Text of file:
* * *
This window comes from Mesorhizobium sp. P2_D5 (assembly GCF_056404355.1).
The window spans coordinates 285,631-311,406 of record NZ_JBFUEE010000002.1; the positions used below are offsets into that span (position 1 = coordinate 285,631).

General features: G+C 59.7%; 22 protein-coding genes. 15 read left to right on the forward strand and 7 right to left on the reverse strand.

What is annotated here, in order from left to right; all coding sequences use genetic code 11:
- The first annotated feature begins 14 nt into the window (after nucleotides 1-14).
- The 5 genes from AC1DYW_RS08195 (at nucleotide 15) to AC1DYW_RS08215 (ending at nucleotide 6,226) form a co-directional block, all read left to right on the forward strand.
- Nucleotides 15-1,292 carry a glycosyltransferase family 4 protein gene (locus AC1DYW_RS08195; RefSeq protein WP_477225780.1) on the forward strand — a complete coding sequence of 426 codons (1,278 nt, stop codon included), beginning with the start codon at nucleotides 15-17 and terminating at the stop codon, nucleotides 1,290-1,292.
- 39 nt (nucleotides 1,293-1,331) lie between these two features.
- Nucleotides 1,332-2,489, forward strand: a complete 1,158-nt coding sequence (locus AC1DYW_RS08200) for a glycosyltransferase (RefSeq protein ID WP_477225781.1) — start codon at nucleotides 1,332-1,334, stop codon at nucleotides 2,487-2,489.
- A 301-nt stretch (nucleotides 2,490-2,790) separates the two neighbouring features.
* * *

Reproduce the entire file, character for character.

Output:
This window comes from Mesorhizobium sp. P2_D5 (assembly GCF_056404355.1).
The window spans coordinates 285,631-311,406 of record NZ_JBFUEE010000002.1; the positions used below are offsets into that span (position 1 = coordinate 285,631).

General features: G+C 59.7%; 22 protein-coding genes. 15 read left to right on the forward strand and 7 right to left on the reverse strand.

What is annotated here, in order from left to right; all coding sequences use genetic code 11:
- The first annotated feature begins 14 nt into the window (after nucleotides 1-14).
- The 5 genes from AC1DYW_RS08195 (at nucleotide 15) to AC1DYW_RS08215 (ending at nucleotide 6,226) form a co-directional block, all read left to right on the forward strand.
- Nucleotides 15-1,292 carry a glycosyltransferase family 4 protein gene (locus AC1DYW_RS08195; RefSeq protein WP_477225780.1) on the forward strand — a complete coding sequence of 426 codons (1,278 nt, stop codon included), beginning with the start codon at nucleotides 15-17 and terminating at the stop codon, nucleotides 1,290-1,292.
- 39 nt (nucleotides 1,293-1,331) lie between these two features.
- Nucleotides 1,332-2,489, forward strand: a complete 1,158-nt coding sequence (locus AC1DYW_RS08200) for a glycosyltransferase (RefSeq protein ID WP_477225781.1) — start codon at nucleotides 1,332-1,334, stop codon at nucleotides 2,487-2,489.
- A 301-nt stretch (nucleotides 2,490-2,790) separates the two neighbouring features.